If you’re a Three Stooges fan, you may remember the episode where the boys are trying to paint a table. The butler tells them it’s an antique. “What, that old thing?” says Moe. And such is the limited knowledge of many proletariats, who would rather buy reproductions at Restoration Hardware or Pottery Barn. But Christopher Fox, of Skinner Auctioneers and Appraisers, has always been fascinated by objects from yesteryear. Militaria especially gives him goosebumps – artillery, uniforms, flags, and documents that can be traced to a war or military use. Like the simple unassuming wooden caliper that at first appears insignificant, but sold for $25,830, because it represents a specialized instrument handmade before the Revolutionary War. Or a World War II airborne uniform from the Normandy invasion that went for $861. “My history bug is itched on a daily basis by handling collections here that bring history to life. Objects have a way of speaking volumes about their place in society if you know how to read them,” says Fox, who also is an authority in American furniture and decorative arts.
Skinner is known as one of New England’s oldest auction houses, started four decades ago by a dealer who held auctions in a field across the street from his Bolton home. But what’s less known about Skinner is the coterie of experts such as Fox, who assemble in the Marlborough headquarters to help the auction house evaluate the aesthetic and historical value of objects. They range from antique car and clock specialists to experts in fine wines, Judaica, and science and technology instruments. Four bottles of Champagne Salon from 1985, anyone? It will set you back $3,567. Stradivarius violin? Sold for $1,436,000.
Fox says that one of the biggest misunderstandings about the auction business is that items sold at auction are always unaffordable. Also, bidding can take place with a computer mouse, a phone, or a paddle, as Skinner likes to say – no longer are in-person auctions the only option. Fox’s office is in the Americana department, near rows of furniture, shelves of ceramic, and bins of paintings and prints.
“It is imperative that we view the items firsthand when preparing an auction. Walking through Skinner has been described as meandering through the back rooms of a museum,” he says.
The Globe spoke with Fox about the auction business.
“Shortly after I began working here, an amazing needlework picture came to our attention. We arranged for the owner to bring the piece to the gallery here in Marlborough. It was one of a very few pictorial 17th century American needleworks and had descended through the family right from the girl who made it in 1670. There was something special about this picture — it was vividly stitched with color still intact. It was a rare piece also in that it was well-documented, including newspaper articles, exhibition history, and family correspondence. It’s said that every object has a story. For many items, the story is largely gone, and we only know what we can see. But occasionally, the provence can be traced, which elicits a lot of excitement from not only us but also the folks interested in acquiring it, whether it be institution buyers or private collectors. It sold for $903,000 and is currently in a very prominent yet private collection of American folk art.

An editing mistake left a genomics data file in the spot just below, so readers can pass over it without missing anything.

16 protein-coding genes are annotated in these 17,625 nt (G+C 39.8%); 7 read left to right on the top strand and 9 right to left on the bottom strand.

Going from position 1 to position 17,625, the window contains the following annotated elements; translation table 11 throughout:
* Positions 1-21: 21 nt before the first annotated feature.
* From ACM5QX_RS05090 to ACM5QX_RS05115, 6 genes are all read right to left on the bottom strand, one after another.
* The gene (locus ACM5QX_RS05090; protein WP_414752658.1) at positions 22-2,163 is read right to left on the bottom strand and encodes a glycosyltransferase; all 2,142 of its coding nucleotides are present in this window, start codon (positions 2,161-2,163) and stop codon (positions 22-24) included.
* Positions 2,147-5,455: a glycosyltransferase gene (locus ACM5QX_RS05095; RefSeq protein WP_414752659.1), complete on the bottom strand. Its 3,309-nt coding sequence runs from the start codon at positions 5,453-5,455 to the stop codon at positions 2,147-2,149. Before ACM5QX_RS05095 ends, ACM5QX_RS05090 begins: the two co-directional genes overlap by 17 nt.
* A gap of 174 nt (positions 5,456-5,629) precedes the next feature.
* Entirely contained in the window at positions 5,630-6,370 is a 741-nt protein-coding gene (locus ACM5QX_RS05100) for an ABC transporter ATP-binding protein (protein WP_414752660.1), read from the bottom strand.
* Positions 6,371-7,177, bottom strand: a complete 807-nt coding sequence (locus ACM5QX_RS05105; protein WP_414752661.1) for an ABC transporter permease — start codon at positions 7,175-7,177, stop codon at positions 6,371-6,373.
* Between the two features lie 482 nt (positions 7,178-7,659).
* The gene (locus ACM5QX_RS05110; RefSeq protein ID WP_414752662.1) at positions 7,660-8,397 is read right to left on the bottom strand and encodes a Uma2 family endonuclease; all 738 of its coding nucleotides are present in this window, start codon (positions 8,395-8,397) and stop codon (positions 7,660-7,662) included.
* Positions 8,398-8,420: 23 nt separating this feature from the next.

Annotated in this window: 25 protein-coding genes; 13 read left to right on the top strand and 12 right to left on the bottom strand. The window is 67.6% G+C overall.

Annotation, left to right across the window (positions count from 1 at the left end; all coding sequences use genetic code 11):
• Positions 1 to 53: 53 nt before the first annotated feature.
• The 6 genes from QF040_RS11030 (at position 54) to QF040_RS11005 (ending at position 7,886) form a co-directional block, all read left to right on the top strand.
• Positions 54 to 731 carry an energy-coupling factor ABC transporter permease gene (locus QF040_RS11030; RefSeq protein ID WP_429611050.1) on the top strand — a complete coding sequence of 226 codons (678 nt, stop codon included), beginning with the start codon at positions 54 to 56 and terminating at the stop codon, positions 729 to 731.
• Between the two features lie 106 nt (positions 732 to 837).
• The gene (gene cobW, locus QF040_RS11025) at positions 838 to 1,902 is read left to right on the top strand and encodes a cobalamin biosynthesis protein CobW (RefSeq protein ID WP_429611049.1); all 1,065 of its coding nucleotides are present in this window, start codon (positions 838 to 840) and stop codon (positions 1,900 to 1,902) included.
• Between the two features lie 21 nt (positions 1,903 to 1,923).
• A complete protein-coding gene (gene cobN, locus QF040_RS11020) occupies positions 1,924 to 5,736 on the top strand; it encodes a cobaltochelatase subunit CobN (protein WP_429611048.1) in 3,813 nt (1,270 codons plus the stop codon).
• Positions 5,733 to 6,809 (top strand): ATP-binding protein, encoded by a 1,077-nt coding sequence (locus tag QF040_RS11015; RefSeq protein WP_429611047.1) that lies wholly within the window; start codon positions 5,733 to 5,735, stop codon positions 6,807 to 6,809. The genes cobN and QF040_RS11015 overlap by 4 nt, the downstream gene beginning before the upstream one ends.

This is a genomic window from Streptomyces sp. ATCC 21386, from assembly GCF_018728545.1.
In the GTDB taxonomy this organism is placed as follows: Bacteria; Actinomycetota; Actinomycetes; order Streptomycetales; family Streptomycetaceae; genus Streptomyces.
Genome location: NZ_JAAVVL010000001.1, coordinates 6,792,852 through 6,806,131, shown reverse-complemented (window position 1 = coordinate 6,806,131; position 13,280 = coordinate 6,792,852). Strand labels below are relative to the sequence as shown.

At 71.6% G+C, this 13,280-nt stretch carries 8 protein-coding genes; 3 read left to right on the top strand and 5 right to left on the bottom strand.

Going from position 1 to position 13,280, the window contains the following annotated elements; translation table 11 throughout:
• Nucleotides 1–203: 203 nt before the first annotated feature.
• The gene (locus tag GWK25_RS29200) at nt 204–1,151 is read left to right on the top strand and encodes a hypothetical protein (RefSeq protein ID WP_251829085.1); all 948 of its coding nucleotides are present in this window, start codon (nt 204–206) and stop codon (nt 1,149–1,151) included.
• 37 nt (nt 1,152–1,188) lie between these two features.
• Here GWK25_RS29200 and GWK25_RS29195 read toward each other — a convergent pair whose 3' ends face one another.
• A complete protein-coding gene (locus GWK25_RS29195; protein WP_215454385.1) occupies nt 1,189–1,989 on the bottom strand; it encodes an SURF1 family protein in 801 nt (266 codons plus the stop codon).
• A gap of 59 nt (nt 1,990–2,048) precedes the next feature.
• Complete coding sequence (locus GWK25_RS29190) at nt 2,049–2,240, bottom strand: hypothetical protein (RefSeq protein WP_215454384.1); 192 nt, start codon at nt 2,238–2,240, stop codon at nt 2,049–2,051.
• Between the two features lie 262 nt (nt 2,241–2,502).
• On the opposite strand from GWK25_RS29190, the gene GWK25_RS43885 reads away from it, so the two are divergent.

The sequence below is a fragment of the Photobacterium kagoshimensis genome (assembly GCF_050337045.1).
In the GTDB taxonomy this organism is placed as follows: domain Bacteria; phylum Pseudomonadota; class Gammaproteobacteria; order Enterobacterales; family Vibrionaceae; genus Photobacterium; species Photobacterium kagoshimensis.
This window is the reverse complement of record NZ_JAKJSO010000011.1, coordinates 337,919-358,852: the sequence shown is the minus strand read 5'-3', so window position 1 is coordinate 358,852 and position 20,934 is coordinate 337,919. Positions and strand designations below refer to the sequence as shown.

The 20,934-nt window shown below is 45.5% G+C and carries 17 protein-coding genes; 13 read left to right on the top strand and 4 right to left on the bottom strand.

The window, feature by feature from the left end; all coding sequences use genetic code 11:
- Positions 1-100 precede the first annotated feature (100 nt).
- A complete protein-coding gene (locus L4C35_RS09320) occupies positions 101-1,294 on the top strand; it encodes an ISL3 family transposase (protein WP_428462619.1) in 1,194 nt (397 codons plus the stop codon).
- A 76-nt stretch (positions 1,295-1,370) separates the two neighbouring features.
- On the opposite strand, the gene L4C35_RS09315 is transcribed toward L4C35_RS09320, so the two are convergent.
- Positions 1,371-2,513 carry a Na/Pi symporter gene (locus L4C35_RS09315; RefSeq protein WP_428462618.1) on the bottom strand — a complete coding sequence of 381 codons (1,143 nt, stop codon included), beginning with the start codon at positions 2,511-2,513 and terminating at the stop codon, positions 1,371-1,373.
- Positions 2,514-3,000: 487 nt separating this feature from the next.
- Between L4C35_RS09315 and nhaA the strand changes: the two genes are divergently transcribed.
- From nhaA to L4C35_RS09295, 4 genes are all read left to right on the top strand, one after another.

“We see so much material here and some of my colleagues have been working in their fields for decades. When I started about four years ago, I was introduced to dozens and dozens of interesting categories that had only been on my periphery. Previously, I was curator at Fort Ticonderoga Museum in New York, which has an astounding collection of objects used by colonial soldiers, including an important collection of muskets. It was located in a very pretty and historic part of the country, but very rural, and my wife and I wanted my daughter to have more opportunities in an urban area.
“The biggest learning curve when I came to Skinner was looking at objects with an eye towards monetary value as well as historical interest. The value of an item is dependent on many things, including its condition, market trends, and other factors. What was popular 10 or 15 years ago is less so today. I also see that younger folks are not very active in the market. Perhaps in time, as they get older, their taste will change. There is also the undeniable fact that in our buy-it-now society, buying antiques takes time. But attendance at major antique shows is up and in some cases breaking all-time records.
“Myself, I’ve always been a collector. When I look at a historical object, my imagination runs away. What happened, who made these objects, what were they like? I’ve always wanted to know about the past.”